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Christopher Martin-Jenkins

The death of Christopher Martin-Jenkins severs another link between modern day cricket journalism and the few pioneering writers who took the profession forward in the post-war years. CMJ, as he came to be known, effortlessly bridged that gap between the likes of John Arlott and CLR James, the enlightened observers of the sport, and the modern-day reliance upon former professional cricketers with a gift for a finely turned phrase or observation.

It was typical of the man that he did so with style and panache. Long before the phrase ‘pay it forward’ had been coined, CMJ was a practitioner of the art, being as generous with his time, advice and encouragement to aspiring writers as his idol and later colleague Brian Johnston had been to him. Few things signified how ill he was in the last weeks of his life than the unseemly row which one of his last newspaper columns generated with a new generation of putative writers and broadcasters, his usual deftness of touch when opining upon a controversial subject deserting him at the end.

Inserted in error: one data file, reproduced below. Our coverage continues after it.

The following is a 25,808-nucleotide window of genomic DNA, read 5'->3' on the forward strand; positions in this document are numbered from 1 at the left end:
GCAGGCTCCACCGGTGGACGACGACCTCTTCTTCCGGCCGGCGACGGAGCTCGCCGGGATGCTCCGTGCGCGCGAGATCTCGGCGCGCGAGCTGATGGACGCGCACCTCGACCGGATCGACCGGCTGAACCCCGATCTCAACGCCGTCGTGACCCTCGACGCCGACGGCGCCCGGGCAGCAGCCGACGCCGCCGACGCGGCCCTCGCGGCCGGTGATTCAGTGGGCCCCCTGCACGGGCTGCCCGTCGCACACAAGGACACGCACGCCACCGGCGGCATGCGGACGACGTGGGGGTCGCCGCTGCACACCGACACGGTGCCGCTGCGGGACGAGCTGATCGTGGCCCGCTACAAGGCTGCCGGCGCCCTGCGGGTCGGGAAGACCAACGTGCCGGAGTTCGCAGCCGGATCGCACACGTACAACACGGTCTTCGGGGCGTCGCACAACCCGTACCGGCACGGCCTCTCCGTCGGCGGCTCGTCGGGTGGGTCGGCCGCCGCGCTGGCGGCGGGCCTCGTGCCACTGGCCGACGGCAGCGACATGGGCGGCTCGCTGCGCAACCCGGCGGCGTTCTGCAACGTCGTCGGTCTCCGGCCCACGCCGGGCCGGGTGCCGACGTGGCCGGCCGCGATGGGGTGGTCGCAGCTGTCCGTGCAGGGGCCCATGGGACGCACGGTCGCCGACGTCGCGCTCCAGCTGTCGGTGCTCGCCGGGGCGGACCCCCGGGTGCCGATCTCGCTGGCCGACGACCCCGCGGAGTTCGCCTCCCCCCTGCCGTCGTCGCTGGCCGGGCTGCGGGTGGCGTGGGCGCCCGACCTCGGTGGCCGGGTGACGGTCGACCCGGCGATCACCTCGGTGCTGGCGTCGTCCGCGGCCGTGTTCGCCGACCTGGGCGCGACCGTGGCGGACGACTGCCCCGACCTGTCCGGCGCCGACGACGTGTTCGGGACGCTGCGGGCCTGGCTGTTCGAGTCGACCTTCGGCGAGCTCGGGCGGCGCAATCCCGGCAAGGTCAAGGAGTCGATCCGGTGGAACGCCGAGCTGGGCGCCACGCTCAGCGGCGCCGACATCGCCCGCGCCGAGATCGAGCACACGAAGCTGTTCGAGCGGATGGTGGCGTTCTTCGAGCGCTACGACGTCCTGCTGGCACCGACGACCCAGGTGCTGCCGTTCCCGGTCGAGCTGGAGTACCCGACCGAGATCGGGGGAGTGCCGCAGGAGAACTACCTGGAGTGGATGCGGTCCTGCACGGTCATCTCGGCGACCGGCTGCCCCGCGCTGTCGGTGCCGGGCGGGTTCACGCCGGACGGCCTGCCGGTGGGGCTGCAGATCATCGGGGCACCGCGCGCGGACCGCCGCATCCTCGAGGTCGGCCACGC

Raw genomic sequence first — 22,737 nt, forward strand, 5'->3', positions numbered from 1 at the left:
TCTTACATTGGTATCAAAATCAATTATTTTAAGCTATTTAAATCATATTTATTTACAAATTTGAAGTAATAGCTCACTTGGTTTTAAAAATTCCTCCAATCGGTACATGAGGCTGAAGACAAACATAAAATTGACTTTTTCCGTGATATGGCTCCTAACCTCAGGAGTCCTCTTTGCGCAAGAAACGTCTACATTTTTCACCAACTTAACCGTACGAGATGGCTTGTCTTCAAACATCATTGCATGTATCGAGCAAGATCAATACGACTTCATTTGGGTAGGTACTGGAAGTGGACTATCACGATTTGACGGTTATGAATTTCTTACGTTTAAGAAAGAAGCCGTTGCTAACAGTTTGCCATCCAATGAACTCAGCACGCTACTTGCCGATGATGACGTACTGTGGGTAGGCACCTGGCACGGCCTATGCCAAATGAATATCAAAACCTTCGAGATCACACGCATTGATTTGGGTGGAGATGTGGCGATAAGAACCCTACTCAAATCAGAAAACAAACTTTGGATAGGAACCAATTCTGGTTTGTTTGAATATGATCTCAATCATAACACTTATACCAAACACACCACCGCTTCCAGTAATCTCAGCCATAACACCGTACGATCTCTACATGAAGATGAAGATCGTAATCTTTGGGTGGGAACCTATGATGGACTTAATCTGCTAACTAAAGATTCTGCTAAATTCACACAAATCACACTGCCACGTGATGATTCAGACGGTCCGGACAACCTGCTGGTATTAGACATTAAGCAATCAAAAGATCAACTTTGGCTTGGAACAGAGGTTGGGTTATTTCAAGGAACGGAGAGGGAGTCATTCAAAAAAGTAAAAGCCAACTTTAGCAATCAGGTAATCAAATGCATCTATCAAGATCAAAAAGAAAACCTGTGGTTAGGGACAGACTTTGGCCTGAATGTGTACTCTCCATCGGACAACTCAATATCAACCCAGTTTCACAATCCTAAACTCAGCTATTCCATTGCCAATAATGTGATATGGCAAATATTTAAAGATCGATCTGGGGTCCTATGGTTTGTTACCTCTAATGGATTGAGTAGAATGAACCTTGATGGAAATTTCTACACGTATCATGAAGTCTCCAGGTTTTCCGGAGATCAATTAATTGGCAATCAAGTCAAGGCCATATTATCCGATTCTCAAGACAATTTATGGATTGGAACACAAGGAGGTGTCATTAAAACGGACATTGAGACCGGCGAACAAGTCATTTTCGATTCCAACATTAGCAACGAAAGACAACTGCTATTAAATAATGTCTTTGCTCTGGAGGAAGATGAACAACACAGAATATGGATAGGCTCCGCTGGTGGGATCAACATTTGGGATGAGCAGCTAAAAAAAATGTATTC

To millions, he was a mainstay of Test Match Special, providing the voice of well-bred common sense amid the hyperactive tomfoolery of Johnston, the amiable buff Henry Blofeld and the prosaic Arlott. But he was also twice cricket correspondent of the BBC (his initial stint being as replacement for Johnston), switching effortlessly between commentary, opinion and reportage in a way which others have sometimes failed to replicate, as well as bringing his writing skills to the Telegraph and later the Times.

As a writer his columns were a ‘must-read’ for any fan of the game, especially one who had in those pre-internet days been unable to follow play as it developed. His gift for reducing the day’s action to its most essential components, with insightful analysis, has been bettered by few and is almost certainly a dying art. His final retirement from the Times in 2008 and replacement by the more self-aggrandising Michael Atherton was a sad day in more than one respect.

Away from the media CMJ was a fine after dinner speaker, a golfer so keen that he even had three pitch and putt holes in his back garden, and a devoted family man who took great pride in his son Robin’s career in first-class cricket, even if he was often reluctant to talk about it.

Christopher Dennis Alexander Martin-Jenkins, 20 January 1945 – 1 January 2013

Richard O’Hagan

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